2. Thanks for your acceptance and understanding of the realities of the North.. very glad you seemed to have enjoyed your impromptu stay in Yellowknife.

  3. Totally delighted that you were up here! ummm… would it be too much to hope for that Yellowknife (Bullocks?) could be part of a novel sometime? There is precedent, you know😉 #MordecaiRichler

  4. Shawna

    I remember when you had an adventure to Frobisher Bay in 1987 or 1988…Glad you found yourself in Yellowknife and had a good time.

    Shawna who had supper with you all those years ago!

  5. I was a good friend of Carolyn Mallory back when I lived in Iqaluit. It’s too bad I’ve lost touch, I didn’t know she was here in Yellowknife. I’d love to have caught up with her again.

    I’m glad you enjoyed your quick tour of Yellowknife and that you’ll be back this way again. By way of an informal invitation, we do have an annual writer’s festival (Northwords) that we’d love you to be part of! (http://www.northwordsfestival.ca/NorthWords_Writers_Festival/Home.html)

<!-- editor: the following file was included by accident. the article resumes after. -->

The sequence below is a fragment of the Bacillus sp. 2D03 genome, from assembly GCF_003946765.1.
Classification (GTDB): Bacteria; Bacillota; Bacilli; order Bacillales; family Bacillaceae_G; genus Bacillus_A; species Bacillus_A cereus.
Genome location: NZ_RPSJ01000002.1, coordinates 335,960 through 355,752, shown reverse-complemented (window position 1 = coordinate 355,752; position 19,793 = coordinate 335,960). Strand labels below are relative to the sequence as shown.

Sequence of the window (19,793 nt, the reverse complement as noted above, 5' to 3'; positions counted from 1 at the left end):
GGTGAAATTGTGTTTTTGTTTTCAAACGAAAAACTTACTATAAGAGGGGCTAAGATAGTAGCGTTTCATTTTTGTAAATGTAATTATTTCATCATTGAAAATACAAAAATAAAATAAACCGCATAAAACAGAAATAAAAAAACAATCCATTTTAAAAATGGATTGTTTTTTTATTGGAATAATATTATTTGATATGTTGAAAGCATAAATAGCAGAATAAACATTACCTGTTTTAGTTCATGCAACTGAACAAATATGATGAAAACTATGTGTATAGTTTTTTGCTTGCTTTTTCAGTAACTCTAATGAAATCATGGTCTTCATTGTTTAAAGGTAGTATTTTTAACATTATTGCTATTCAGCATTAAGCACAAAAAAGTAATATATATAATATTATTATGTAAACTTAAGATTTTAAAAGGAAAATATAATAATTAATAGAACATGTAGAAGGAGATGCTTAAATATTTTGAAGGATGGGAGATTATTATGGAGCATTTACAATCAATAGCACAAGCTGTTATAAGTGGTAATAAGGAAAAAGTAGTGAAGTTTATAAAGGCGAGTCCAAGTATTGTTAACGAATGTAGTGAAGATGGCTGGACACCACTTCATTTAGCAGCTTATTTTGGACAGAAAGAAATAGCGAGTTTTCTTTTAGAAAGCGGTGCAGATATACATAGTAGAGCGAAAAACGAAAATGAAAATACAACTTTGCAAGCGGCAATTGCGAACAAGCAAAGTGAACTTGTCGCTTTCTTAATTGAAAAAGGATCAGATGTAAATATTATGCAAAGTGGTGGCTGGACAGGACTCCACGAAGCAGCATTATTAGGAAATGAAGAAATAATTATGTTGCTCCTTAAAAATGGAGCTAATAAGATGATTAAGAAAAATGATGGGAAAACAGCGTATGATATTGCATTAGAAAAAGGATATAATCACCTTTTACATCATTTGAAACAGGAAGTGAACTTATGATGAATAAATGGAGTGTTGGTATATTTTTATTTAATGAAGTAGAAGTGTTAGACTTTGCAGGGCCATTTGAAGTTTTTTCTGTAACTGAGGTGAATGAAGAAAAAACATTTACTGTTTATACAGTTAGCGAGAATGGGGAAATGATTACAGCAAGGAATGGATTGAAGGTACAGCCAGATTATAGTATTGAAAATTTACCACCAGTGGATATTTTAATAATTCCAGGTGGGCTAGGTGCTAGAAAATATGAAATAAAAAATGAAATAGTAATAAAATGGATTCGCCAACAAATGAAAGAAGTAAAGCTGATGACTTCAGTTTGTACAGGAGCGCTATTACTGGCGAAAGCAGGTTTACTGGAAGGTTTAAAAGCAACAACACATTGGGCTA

6. linda in chicago

    See any good birds?

  7. FYI: Was the Clipper Adventurer cruising into liability land?:
    http://titiraqti.wordpress.com/2010/09/09/was-the-clipper-adventurer-cruising-into-liability-land/

    “…But recent press releases issued by the University of New Brunswick on behalf of the university’s Ocean Mapping Group cast serious doubt on the company’s credibility.

    Contrary to what was reported in the media and by shipping company officials over the weekend, the location and depth of the shoal was already known. The Canadian Coast Guard issued a notice to shipping in 2007 for the grounding location, which states: